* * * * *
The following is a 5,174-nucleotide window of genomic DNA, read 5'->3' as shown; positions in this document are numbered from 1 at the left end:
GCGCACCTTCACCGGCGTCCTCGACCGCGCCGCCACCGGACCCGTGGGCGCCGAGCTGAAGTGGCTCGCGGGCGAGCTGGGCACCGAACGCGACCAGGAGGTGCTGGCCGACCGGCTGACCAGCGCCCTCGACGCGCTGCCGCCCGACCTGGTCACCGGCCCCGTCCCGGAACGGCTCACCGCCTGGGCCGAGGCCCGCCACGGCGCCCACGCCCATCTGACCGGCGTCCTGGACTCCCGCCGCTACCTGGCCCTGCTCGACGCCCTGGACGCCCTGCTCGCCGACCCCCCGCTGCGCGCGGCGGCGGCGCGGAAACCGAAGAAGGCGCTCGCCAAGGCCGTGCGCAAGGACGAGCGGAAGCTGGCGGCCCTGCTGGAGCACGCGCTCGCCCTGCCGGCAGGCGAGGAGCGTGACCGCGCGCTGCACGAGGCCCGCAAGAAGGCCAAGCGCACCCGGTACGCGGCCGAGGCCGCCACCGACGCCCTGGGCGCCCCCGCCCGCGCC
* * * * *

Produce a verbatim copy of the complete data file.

The following is a 5,174-nucleotide window of genomic DNA, read 5'->3' as shown; positions in this document are numbered from 1 at the left end:
GCGCACCTTCACCGGCGTCCTCGACCGCGCCGCCACCGGACCCGTGGGCGCCGAGCTGAAGTGGCTCGCGGGCGAGCTGGGCACCGAACGCGACCAGGAGGTGCTGGCCGACCGGCTGACCAGCGCCCTCGACGCGCTGCCGCCCGACCTGGTCACCGGCCCCGTCCCGGAACGGCTCACCGCCTGGGCCGAGGCCCGCCACGGCGCCCACGCCCATCTGACCGGCGTCCTGGACTCCCGCCGCTACCTGGCCCTGCTCGACGCCCTGGACGCCCTGCTCGCCGACCCCCCGCTGCGCGCGGCGGCGGCGCGGAAACCGAAGAAGGCGCTCGCCAAGGCCGTGCGCAAGGACGAGCGGAAGCTGGCGGCCCTGCTGGAGCACGCGCTCGCCCTGCCGGCAGGCGAGGAGCGTGACCGCGCGCTGCACGAGGCCCGCAAGAAGGCCAAGCGCACCCGGTACGCGGCCGAGGCCGCCACCGACGCCCTGGGCGCCCCCGCCCGCGCC